There was Brian Schatz, a liberal from Hawaii, yukking it up in the corner with John Thune, a conservative from South Dakota, while Jeff Flake, a retiring Republican, and Richard J. Durbin, the Democratic whip, nodded knowingly at one another in the center of the Senate chambers.
For one brief moment, bipartisanship had come to the Capitol. Yes, the Senate agreed by a vote of 81 to 18, we should continue to have a government.
The bonhomie belied what had been a very contentious weekend. Just days ago Democrats and Republicans couldn't figure out how to fund the government and managed to shut the whole thing down. Republicans had refused to consider legislation to protect thousands of undocumented citizens who came to this country as children, and Democrats refused to consider a budget without said protection.
But if you missed it, don't worry — it's altogether possible that on Feb. 9 it will all happen again.
"There's certainly a chance!" Flake said, hopping off the Senate trolley that runs through the bowels of the Capitol. "But this shutdown is so fresh in our minds I think we can find a way to avoid it."
Put another way, this whole thing has been "embarrassing," said Sen. Tim Scott (R-S.C.).
Put another way: "I think most Americans are wondering," Sen. John Neely Kennedy, a Republican from Louisiana, told reporters, "how some folks up here made it through the birth canal."
But all that's about to change! Durbin said that for the first time in years the two parties were having "constructive, bipartisan conversation and dialogue on the floor . . . about the future of this institution and what the Senate will be from this point forward."
All it took was a little timeout, said Sen. Lisa Murkowski (R-Alaska).
"You will never hear me say a shutdown is good," she told a gaggle of reporters, as she proceeded to explain why the shutdown was good. "What was good was there was most definitely a forcing mechanism to get members who were trying to get to 'yes' together in one room for long periods of time, and we started good conversation."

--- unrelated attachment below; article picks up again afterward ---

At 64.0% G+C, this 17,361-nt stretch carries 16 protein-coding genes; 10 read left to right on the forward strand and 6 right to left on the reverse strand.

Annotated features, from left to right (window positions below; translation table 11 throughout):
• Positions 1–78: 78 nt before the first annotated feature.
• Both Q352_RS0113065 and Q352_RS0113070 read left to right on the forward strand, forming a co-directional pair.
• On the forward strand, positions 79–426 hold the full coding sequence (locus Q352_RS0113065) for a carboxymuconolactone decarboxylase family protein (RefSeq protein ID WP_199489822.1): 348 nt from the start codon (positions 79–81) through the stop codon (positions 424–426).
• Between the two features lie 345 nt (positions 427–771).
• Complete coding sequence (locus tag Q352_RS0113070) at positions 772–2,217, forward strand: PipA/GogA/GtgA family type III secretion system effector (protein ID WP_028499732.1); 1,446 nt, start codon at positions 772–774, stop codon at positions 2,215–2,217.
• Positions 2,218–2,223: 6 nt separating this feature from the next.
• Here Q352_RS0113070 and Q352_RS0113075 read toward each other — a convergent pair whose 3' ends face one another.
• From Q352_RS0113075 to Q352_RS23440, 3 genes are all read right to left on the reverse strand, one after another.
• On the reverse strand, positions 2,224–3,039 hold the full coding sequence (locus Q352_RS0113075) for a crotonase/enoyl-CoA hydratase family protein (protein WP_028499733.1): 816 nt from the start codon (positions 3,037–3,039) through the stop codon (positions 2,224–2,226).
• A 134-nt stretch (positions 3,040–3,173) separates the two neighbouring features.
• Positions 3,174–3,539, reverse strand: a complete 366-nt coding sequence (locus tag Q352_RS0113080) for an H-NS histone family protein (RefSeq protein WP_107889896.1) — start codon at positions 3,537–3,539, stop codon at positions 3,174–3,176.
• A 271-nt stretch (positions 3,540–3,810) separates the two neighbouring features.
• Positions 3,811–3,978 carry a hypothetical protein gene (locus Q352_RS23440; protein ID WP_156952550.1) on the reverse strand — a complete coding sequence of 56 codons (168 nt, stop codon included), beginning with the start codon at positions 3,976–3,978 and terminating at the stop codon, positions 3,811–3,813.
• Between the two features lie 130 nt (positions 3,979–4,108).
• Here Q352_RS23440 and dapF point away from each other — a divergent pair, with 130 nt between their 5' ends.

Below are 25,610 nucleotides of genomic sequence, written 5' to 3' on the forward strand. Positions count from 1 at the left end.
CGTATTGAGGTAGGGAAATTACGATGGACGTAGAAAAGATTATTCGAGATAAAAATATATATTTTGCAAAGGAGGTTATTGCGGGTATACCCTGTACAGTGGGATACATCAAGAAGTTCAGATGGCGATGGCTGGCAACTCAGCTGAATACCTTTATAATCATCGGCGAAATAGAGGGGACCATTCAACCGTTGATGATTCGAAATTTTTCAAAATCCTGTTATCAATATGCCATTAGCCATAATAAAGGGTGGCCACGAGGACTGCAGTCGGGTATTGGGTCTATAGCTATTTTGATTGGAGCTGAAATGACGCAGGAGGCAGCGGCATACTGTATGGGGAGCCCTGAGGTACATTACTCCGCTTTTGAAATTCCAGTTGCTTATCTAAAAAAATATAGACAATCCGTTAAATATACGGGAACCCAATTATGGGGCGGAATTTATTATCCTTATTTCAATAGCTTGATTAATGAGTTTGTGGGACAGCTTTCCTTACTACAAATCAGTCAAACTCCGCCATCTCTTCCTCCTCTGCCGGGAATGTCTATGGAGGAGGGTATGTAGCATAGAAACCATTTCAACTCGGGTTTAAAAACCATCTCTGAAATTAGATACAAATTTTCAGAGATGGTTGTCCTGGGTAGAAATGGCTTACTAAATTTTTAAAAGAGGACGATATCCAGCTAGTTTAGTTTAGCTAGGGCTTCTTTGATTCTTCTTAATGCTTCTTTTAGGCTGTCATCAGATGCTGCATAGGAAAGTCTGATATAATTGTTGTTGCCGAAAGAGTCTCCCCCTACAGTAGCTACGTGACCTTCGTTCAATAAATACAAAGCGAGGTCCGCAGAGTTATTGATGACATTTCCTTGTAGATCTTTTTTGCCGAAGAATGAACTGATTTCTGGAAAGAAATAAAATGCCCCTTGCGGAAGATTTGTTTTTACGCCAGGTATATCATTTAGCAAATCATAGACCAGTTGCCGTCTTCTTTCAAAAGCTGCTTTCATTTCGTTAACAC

Wait, all this was for a conversation?
"Hey, it's not nothing," said Ben Wikler, the Washington director for MoveOn.org, an organization that wanted Democrats to use the shutdown as leverage in the immigration debate. "But technically, a raindrop in the desert is not nothing either."
For congressional drama addicts, it was a bit of a bummer. The 2013 shutdown, this was not. Hardly three hours had passed in the workweek when the drama ended — zero hours for those waking up on the West Coast. The last shutdown featured park closings, swarms of reporters crawling around Capitol Hill at all hours, and Sen. Ted Cruz (R-Tex.) more than happy to play the part of villain.
But on Monday, Cruz stood alone in an empty hallway and said this:
"It is a bad thing to shut the government down. . . . I have consistently opposed efforts to shut the government down."
Today, Cruz, and the vast majority of the Senate all did vote together to keep the government running. Minority Leader Charles E. Schumer took some swipes at President Trump from the Senate floor but mostly left his GOP colleagues out of it. Majority Leader Mitch McConnell let his smirk and the votes do most of his talking. The government reopened, and for some reason, everyone seemed pretty happy about it.
"I hope that we won't end up in the loop of shutdown politics," said Gardner. "The thing people want is for government to just get out of the way."